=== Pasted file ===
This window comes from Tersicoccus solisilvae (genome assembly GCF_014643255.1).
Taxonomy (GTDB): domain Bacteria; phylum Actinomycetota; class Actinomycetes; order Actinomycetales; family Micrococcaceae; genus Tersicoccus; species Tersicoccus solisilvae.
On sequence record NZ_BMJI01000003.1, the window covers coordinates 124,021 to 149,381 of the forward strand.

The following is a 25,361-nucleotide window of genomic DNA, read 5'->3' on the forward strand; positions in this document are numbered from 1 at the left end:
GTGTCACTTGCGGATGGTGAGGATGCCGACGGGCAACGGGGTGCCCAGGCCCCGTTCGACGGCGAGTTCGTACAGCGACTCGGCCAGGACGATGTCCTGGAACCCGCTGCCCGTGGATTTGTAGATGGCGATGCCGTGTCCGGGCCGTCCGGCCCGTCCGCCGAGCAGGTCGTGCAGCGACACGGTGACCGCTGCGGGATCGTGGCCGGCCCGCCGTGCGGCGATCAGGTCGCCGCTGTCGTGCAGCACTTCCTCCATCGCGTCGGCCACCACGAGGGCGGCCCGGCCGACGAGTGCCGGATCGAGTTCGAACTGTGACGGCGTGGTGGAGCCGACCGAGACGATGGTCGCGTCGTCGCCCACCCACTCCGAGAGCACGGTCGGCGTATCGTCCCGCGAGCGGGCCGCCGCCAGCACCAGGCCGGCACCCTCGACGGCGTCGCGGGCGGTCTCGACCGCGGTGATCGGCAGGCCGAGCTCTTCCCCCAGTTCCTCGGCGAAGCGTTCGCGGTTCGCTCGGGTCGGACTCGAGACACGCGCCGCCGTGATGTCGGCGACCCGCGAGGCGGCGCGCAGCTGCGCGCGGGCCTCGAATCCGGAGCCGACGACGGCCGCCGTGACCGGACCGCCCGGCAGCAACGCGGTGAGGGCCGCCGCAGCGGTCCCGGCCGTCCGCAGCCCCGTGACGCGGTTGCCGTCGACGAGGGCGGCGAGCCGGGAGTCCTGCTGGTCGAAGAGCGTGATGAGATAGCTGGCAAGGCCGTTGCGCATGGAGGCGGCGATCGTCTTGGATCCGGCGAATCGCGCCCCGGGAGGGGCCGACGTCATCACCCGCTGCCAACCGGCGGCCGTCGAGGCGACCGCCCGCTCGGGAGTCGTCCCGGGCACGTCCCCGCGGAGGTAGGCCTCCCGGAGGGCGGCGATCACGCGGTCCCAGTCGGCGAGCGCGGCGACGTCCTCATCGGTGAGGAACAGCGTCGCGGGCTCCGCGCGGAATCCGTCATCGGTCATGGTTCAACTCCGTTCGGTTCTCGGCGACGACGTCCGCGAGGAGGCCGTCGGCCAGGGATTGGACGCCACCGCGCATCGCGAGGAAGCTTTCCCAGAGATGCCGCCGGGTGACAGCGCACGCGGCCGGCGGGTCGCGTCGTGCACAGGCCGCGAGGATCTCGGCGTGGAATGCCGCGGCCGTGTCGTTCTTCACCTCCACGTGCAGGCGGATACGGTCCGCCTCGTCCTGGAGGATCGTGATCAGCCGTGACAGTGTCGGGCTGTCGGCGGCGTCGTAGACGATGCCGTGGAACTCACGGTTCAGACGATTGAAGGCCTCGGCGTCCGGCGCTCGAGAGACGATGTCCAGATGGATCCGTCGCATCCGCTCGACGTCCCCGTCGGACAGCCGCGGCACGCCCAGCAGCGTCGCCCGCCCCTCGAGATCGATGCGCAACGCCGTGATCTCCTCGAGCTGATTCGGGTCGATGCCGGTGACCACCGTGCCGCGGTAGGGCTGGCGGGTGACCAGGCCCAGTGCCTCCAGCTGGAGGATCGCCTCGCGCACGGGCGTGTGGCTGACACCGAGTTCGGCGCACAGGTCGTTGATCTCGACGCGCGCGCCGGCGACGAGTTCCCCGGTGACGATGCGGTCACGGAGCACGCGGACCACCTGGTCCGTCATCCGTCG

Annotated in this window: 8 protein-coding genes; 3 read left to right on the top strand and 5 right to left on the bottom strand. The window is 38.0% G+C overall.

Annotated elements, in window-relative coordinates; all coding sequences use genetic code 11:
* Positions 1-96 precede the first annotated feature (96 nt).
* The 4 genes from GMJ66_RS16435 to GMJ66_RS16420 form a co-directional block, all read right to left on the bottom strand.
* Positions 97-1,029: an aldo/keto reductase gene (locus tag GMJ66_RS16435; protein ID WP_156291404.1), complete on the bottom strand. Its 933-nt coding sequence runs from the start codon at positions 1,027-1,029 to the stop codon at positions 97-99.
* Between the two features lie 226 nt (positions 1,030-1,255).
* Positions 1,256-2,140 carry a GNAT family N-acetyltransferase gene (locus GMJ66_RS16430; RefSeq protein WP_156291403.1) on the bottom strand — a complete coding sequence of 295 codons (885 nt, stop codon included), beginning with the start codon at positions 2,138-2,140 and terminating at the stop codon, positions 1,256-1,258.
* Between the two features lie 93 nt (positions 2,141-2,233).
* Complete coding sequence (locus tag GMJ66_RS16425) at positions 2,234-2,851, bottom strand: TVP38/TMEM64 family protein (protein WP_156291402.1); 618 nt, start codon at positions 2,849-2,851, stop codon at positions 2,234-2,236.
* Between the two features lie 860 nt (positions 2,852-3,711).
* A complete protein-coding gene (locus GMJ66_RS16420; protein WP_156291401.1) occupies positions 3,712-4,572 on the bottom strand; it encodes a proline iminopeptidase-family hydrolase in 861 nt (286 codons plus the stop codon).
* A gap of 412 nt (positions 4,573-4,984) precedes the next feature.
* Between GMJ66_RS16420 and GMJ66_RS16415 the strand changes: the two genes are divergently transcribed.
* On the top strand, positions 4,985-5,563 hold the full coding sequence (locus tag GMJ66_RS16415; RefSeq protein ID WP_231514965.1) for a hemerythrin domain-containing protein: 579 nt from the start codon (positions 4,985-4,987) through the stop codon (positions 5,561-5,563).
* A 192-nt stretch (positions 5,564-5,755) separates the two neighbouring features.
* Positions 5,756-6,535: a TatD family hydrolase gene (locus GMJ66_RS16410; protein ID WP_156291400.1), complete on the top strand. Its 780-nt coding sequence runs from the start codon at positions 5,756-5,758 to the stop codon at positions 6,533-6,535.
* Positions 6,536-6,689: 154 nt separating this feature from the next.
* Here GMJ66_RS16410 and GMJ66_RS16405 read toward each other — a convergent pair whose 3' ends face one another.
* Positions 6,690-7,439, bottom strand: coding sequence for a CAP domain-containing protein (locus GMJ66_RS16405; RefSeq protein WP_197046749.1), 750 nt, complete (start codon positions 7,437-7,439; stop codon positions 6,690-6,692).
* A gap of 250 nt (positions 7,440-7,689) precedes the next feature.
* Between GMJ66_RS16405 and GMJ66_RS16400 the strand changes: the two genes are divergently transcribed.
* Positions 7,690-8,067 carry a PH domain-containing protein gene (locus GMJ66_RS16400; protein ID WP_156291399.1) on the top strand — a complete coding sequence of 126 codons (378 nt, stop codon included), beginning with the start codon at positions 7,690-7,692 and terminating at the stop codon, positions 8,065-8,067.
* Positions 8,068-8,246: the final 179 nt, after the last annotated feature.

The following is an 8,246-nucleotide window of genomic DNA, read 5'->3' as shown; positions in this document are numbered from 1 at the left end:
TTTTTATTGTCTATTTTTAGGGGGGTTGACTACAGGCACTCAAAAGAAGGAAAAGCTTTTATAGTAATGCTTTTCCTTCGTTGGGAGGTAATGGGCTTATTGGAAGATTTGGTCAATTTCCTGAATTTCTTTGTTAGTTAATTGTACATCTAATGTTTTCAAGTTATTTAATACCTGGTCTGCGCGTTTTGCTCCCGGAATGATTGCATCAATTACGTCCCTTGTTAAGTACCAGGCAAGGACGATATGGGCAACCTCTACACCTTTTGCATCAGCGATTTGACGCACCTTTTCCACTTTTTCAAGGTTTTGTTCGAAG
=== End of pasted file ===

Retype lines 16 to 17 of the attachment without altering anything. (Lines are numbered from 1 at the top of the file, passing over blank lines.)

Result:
* A complete protein-coding gene (locus GMJ66_RS16420; protein WP_156291401.1) occupies positions 3,712-4,572 on the bottom strand; it encodes a proline iminopeptidase-family hydrolase in 861 nt (286 codons plus the stop codon).
* A gap of 412 nt (positions 4,573-4,984) precedes the next feature.